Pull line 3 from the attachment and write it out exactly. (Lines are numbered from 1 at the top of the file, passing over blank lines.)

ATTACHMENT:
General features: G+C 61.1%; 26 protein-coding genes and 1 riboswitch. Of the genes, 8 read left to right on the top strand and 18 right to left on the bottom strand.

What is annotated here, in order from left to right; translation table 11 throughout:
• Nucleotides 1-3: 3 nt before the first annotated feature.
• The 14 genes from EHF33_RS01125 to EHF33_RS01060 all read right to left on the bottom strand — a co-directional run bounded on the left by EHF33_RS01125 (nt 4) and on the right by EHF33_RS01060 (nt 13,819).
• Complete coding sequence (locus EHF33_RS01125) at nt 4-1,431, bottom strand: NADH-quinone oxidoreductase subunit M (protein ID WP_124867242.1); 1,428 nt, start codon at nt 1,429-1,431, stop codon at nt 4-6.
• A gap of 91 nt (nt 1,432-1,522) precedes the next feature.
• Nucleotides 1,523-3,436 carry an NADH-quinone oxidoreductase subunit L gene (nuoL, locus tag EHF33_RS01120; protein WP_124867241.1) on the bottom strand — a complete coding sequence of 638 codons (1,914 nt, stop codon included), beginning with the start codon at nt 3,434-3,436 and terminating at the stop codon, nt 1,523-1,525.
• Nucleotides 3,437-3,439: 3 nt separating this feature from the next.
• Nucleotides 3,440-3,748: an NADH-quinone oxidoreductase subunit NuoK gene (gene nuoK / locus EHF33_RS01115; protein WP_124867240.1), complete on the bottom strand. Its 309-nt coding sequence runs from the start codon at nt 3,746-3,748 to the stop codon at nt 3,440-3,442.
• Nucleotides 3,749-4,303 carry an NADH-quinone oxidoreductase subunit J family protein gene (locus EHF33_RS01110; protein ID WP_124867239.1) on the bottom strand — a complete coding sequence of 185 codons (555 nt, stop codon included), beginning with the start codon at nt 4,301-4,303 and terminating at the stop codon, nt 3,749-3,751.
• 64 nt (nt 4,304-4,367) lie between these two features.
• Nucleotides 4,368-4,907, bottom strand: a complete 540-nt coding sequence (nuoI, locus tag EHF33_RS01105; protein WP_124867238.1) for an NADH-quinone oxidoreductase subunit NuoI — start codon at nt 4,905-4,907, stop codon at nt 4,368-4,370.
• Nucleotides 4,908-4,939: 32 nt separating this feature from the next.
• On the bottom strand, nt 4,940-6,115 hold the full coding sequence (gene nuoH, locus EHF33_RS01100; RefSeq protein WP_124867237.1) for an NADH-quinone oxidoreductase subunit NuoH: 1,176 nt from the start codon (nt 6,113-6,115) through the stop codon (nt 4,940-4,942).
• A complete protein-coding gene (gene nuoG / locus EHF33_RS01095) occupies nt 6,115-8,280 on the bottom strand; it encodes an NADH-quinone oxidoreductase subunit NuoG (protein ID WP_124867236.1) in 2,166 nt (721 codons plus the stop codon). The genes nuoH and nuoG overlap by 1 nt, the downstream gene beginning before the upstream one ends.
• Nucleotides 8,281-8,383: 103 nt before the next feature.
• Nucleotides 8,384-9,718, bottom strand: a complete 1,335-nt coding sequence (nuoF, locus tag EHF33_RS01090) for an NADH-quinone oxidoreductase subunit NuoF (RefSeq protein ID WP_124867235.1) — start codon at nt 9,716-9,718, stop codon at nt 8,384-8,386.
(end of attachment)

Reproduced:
• Nucleotides 1-3: 3 nt before the first annotated feature.